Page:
State Supreme Court Accepts Indian Child Welfare Cases, Redacted Videotape | Courts
The Colorado Supreme Court has agreed to hear two cases involving federal protections for children of tribal nations and the ability of suspects to make self-serving statements to use for their benefit at trial.
The latest announcements from the state’s highest court continue a recent trend of granting appeals over the Indian Child Welfare Act, a four-decade-old federal law passed by Congress to address the fact that Indigenous children were removed or adopted from their homes at rates far above the norm. In May of last year, judges ruled that counties have no obligation to help enroll eligible children in tribal nations, and will soon issue a ruling interpreting the “active efforts” that the state is required to undertake to avoid the break-up of Amerindian families. .
In the first case accepted for examination, People in the interest of EMDenver Human Services has initiated child protection proceedings against a mother, identified as DRM. The mother indicated she had Apache and Sioux heritage, which potentially triggered the protections for Native American children under ICWA, as the federal law is dubbed.
As part of ICWA requirements, affected tribal nations are supposed to receive notice when custody proceedings involve an Indian child – that is, a child who is a member of a tribe or who is eligible for membership taking into account the lineage of the child.
The purpose of the tribal opinion, according to the National Indian Law Library, is to allow tribes to intervene in proceedings in order to educate state courts about tribal culture and enable them to seek the transfer of the case in tribal court. Notification takes place when a court knows or has reason to know that an Indian child is involved in the case.
Denver Juvenile Court Judge Pax Moultrie ordered the Department of Social Services to gather additional information to determine if DRM’s child was, in fact, an Indian child. After the department decided to end the legal parent-child relationship for DRM, Moultrie decided she had no reason to know the child fit the definition, and she ended the relationship.
DRM appealed, arguing that Moultrie failed to ensure the appropriate tribes were notified. The department had learned from the mother that she had Sioux or Apache heritage, but had also learned from the grandmother of the potential of Sioux and Cherokee, and the possibility of Sioux from the grandfather.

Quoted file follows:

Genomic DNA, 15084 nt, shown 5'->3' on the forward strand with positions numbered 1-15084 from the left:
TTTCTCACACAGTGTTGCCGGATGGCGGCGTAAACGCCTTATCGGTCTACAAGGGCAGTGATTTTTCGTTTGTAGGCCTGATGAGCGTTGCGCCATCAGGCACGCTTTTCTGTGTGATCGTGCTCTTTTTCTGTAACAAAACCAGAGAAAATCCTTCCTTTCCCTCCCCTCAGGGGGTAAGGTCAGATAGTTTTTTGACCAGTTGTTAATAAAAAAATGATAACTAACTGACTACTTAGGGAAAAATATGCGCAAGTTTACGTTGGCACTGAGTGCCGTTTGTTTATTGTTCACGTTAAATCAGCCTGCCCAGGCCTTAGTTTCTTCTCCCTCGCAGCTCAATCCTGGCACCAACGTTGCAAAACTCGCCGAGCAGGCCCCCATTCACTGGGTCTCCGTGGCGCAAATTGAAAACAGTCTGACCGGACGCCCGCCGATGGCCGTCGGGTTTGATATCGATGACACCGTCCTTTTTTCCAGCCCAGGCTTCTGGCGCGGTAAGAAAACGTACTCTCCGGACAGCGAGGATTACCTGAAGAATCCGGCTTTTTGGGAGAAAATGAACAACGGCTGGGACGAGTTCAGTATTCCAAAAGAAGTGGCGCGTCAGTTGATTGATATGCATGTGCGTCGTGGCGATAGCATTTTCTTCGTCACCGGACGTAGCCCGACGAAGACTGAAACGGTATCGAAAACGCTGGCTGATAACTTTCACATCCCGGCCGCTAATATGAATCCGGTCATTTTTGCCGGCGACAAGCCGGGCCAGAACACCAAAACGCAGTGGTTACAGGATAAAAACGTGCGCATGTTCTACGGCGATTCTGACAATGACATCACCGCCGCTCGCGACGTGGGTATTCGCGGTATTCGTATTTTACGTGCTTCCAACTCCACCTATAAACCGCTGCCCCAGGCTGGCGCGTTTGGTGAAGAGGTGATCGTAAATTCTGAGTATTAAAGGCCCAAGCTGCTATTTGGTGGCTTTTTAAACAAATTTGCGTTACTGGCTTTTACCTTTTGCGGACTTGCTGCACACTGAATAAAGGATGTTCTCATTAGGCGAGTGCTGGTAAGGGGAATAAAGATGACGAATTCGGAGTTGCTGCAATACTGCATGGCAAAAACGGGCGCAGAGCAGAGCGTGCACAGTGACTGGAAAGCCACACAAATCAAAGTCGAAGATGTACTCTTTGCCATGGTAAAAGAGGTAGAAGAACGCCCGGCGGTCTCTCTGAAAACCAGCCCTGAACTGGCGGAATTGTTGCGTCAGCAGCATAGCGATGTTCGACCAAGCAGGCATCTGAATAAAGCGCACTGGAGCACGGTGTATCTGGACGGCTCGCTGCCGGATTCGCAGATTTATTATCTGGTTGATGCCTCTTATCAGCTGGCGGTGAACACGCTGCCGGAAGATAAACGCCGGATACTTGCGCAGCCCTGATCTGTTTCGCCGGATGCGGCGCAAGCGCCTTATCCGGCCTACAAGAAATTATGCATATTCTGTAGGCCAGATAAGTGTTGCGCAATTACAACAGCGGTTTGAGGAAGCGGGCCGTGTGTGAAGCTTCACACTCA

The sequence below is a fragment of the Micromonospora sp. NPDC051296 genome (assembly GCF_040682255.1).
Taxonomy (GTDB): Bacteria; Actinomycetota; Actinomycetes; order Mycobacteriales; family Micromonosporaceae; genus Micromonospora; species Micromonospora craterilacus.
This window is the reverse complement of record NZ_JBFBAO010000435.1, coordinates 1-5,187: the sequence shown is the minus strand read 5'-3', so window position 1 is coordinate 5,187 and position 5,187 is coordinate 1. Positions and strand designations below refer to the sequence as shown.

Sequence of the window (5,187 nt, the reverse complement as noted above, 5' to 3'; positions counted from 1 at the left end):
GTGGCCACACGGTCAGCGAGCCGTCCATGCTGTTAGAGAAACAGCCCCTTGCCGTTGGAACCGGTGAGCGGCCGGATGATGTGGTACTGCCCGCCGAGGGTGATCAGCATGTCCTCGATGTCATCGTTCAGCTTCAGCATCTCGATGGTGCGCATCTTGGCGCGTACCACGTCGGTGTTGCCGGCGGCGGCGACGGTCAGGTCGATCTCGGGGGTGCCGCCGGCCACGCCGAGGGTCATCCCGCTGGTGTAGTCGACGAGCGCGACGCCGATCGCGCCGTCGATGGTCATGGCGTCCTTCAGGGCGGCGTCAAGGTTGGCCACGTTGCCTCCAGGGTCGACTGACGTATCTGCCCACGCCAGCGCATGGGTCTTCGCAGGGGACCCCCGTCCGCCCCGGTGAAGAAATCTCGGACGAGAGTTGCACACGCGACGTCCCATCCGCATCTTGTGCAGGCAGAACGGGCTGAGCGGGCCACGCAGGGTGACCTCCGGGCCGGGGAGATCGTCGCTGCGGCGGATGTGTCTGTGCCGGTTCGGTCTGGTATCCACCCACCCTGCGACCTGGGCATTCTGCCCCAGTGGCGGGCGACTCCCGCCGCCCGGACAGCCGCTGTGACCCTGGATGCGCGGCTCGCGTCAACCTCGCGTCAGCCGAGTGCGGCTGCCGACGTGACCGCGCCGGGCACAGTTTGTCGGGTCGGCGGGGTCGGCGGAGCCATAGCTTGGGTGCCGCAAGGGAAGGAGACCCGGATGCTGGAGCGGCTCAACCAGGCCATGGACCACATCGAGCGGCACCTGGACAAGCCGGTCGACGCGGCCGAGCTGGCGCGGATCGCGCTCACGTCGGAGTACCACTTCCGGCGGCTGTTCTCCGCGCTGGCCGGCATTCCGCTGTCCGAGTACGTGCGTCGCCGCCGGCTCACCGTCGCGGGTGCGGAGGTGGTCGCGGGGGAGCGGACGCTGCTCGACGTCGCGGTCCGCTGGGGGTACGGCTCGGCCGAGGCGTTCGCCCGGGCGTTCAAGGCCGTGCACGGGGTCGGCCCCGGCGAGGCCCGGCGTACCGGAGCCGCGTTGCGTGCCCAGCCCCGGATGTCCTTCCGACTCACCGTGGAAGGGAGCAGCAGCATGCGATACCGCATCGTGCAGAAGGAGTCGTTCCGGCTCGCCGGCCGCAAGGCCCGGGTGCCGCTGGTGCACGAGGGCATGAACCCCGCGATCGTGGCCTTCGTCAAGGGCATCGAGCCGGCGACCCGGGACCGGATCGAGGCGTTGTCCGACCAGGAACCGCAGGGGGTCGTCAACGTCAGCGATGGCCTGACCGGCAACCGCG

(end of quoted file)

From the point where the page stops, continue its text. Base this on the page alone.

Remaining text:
The Department of Human Services countered that in previous court proceedings involving DRMs, notice had been sent to the Apache and Sioux tribes, and tribal nations reported that his children were not Indian children.
In December 2021, a three-judge state Court of Appeals panel determined that the juvenile court failed to comply with ICWA. Moultrie had reason to know that DRM’s child is an Indian child and any prior investigation into the status of the child should not have been a reason to avoid sending further notice to tribal nations.
“Here, the department’s investigation did not ensure that the enrollment criteria for Apache or Sioux tribes had not changed,” Judge Anthony J. Navarro wrote for the panel. “In addition, the investigation revealed a third affiliation, Cherokee, which had not been previously investigated.”
The Supreme Court will assess whether the findings of the Appeals Committee were correct and will also assess whether the Court of Appeals erred in deciding that the mother can appeal any other decision made by Moultrie after retracing her steps to comply. at ICWA.
In the second case, People vs. McLaughlinThe government is challenging a Court of Appeal ruling that overturned Charles Joseph McLaughlin’s drunk driving convictions based on video shown to jurors that the Court of Appeal found misleading.
After a pickup truck collided with a concrete median and came to rest in an Arapahoe County parking lot, an officer found McLaughlin with the vehicle, unsteady and smelling of alcohol. Camera footage carried by the officer showed McLaughlin repeatedly referring to an unnamed woman who was supposed to be driving his truck.
“She, uh, broke up,” McLaughlin said after the officer asked what happened to his truck.
“Why didn’t you get here and park?” asked the officer.
“I didn’t,” McLaughlin said, again referring to the woman. “I haven’t driven anything. I’m sitting here trying to figure out what’s going on because…she’s gone and over there,” he added.
At trial, jurors were shown a redacted video with all references to the woman removed. The trial judge warned the defense that if jurors saw the entire video, the prosecution could also introduce evidence from McLaughlin’s previous felony convictions. The defense chose not to proceed with the unredacted video in light of this choice.
The Court of Appeal agreed that the edited video allowed the prosecution to create a narrative that McLaughlin had no idea how his vehicle landed in the parking lot, when in fact he claimed to the officer that a woman was involved. The panel cited the “Rule of Completeness,” which aims to guard against misleading impressions from out-of-context evidence.
Prosecutors “not only injected this misleading impression into the case, they relied heavily on it to secure a conviction,” Judge Ted C. Tow III wrote.
The Supreme Court will hear the government’s appeal against this decision. The attorney general’s office argues that the ruling opens the door to defendants making self-serving statements at the time of arrest in an attempt to influence the jury later.